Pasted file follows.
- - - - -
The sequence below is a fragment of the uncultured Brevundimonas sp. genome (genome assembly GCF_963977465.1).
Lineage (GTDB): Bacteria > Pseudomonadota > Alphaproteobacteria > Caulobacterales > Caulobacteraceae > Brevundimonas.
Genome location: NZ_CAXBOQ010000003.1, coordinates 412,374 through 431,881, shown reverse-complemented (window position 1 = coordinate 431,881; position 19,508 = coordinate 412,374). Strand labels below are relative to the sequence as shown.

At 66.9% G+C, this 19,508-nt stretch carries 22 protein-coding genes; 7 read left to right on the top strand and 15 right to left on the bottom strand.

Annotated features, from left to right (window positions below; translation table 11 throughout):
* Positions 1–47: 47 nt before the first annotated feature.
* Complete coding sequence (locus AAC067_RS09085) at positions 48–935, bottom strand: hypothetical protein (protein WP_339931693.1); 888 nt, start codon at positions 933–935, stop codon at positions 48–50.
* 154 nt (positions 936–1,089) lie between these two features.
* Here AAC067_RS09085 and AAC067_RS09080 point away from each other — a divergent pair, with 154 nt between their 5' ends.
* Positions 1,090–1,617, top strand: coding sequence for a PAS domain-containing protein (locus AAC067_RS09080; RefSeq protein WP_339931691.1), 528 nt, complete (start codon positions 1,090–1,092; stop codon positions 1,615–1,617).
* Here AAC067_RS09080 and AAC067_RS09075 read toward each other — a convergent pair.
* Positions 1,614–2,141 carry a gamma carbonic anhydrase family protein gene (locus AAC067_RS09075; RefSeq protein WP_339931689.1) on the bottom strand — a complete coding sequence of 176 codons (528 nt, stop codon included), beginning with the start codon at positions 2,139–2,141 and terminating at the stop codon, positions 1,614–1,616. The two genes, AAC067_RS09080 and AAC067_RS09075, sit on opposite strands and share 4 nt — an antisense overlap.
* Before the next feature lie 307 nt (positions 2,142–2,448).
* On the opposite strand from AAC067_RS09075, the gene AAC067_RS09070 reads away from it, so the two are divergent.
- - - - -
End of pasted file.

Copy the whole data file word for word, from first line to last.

The sequence below is a fragment of the uncultured Brevundimonas sp. genome (genome assembly GCF_963977465.1).
Lineage (GTDB): Bacteria > Pseudomonadota > Alphaproteobacteria > Caulobacterales > Caulobacteraceae > Brevundimonas.
Genome location: NZ_CAXBOQ010000003.1, coordinates 412,374 through 431,881, shown reverse-complemented (window position 1 = coordinate 431,881; position 19,508 = coordinate 412,374). Strand labels below are relative to the sequence as shown.

At 66.9% G+C, this 19,508-nt stretch carries 22 protein-coding genes; 7 read left to right on the top strand and 15 right to left on the bottom strand.

Annotated features, from left to right (window positions below; translation table 11 throughout):
* Positions 1–47: 47 nt before the first annotated feature.
* Complete coding sequence (locus AAC067_RS09085) at positions 48–935, bottom strand: hypothetical protein (protein WP_339931693.1); 888 nt, start codon at positions 933–935, stop codon at positions 48–50.
* 154 nt (positions 936–1,089) lie between these two features.
* Here AAC067_RS09085 and AAC067_RS09080 point away from each other — a divergent pair, with 154 nt between their 5' ends.
* Positions 1,090–1,617, top strand: coding sequence for a PAS domain-containing protein (locus AAC067_RS09080; RefSeq protein WP_339931691.1), 528 nt, complete (start codon positions 1,090–1,092; stop codon positions 1,615–1,617).
* Here AAC067_RS09080 and AAC067_RS09075 read toward each other — a convergent pair.
* Positions 1,614–2,141 carry a gamma carbonic anhydrase family protein gene (locus AAC067_RS09075; RefSeq protein WP_339931689.1) on the bottom strand — a complete coding sequence of 176 codons (528 nt, stop codon included), beginning with the start codon at positions 2,139–2,141 and terminating at the stop codon, positions 1,614–1,616. The two genes, AAC067_RS09080 and AAC067_RS09075, sit on opposite strands and share 4 nt — an antisense overlap.
* Before the next feature lie 307 nt (positions 2,142–2,448).
* On the opposite strand from AAC067_RS09075, the gene AAC067_RS09070 reads away from it, so the two are divergent.